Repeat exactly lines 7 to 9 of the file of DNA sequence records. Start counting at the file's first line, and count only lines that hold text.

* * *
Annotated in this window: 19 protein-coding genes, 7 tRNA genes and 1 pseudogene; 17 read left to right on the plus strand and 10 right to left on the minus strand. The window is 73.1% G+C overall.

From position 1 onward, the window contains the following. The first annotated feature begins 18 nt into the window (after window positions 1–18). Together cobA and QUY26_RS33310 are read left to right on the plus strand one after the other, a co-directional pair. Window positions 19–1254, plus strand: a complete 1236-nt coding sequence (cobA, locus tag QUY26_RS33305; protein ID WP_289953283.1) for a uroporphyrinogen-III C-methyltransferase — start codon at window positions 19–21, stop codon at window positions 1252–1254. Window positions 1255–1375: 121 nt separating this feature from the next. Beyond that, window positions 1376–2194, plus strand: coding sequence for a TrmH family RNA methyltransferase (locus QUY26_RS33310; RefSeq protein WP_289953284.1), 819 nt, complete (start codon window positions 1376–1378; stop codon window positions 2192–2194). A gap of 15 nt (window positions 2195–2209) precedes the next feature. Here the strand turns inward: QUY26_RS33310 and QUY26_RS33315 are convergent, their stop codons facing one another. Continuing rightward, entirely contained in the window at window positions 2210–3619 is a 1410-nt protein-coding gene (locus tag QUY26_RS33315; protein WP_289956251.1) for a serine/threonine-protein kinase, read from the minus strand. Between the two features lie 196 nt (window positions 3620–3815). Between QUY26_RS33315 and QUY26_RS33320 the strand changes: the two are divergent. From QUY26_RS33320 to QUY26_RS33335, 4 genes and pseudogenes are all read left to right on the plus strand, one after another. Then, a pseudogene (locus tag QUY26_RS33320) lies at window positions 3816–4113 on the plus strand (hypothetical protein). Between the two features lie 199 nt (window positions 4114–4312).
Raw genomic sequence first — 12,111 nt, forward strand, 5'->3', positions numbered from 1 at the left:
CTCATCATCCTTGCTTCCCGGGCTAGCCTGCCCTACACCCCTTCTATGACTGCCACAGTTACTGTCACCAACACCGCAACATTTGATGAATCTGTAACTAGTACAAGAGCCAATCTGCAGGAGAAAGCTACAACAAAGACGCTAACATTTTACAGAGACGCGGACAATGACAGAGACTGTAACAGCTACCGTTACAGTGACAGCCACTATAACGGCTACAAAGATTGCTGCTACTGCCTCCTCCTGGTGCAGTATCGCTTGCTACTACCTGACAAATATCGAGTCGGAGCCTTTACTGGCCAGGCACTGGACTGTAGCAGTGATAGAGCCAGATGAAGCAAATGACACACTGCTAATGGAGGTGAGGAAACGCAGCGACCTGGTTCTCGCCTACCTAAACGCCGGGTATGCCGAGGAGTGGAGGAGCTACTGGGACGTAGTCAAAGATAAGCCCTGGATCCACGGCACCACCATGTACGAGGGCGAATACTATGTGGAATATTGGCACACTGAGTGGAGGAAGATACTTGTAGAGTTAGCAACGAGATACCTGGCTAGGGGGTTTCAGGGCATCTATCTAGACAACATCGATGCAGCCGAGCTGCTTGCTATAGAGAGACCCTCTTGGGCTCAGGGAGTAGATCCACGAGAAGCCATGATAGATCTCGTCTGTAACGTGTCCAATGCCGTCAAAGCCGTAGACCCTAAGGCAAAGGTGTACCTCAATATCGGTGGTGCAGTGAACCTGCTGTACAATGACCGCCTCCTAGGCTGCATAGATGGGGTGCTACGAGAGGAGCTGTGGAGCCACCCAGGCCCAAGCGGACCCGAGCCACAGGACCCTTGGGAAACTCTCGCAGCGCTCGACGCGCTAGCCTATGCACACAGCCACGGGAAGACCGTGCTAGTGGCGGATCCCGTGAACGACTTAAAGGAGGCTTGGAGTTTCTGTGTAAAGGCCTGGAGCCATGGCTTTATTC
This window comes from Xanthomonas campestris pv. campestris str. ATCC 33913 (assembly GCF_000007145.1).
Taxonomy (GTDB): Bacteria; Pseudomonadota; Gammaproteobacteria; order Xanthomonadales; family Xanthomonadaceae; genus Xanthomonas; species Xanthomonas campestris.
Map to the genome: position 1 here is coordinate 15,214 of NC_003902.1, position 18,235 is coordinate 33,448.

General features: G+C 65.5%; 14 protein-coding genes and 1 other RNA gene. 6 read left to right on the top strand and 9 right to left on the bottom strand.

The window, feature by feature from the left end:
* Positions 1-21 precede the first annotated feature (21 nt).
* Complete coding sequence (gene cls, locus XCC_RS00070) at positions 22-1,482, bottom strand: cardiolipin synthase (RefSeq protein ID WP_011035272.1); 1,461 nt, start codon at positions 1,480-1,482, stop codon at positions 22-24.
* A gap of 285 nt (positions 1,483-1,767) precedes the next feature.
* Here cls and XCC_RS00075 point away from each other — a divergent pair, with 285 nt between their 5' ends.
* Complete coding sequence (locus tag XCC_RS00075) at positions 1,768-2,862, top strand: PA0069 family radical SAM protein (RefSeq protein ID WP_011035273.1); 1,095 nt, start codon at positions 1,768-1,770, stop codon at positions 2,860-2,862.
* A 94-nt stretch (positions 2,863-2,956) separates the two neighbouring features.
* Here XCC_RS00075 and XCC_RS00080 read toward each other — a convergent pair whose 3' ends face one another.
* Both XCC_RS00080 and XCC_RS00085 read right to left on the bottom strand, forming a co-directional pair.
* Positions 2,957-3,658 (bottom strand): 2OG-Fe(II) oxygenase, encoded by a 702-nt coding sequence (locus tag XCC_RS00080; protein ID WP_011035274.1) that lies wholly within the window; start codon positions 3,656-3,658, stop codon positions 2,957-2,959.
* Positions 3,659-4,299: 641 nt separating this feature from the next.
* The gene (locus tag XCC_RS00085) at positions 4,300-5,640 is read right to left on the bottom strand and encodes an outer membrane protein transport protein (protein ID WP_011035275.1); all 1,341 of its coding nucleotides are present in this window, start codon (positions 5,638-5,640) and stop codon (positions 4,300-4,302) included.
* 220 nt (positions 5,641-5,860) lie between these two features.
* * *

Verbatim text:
Map to the genome: position 1 here is coordinate 15,214 of NC_003902.1, position 18,235 is coordinate 33,448.

General features: G+C 65.5%; 14 protein-coding genes and 1 other RNA gene. 6 read left to right on the top strand and 9 right to left on the bottom strand.

The window, feature by feature from the left end: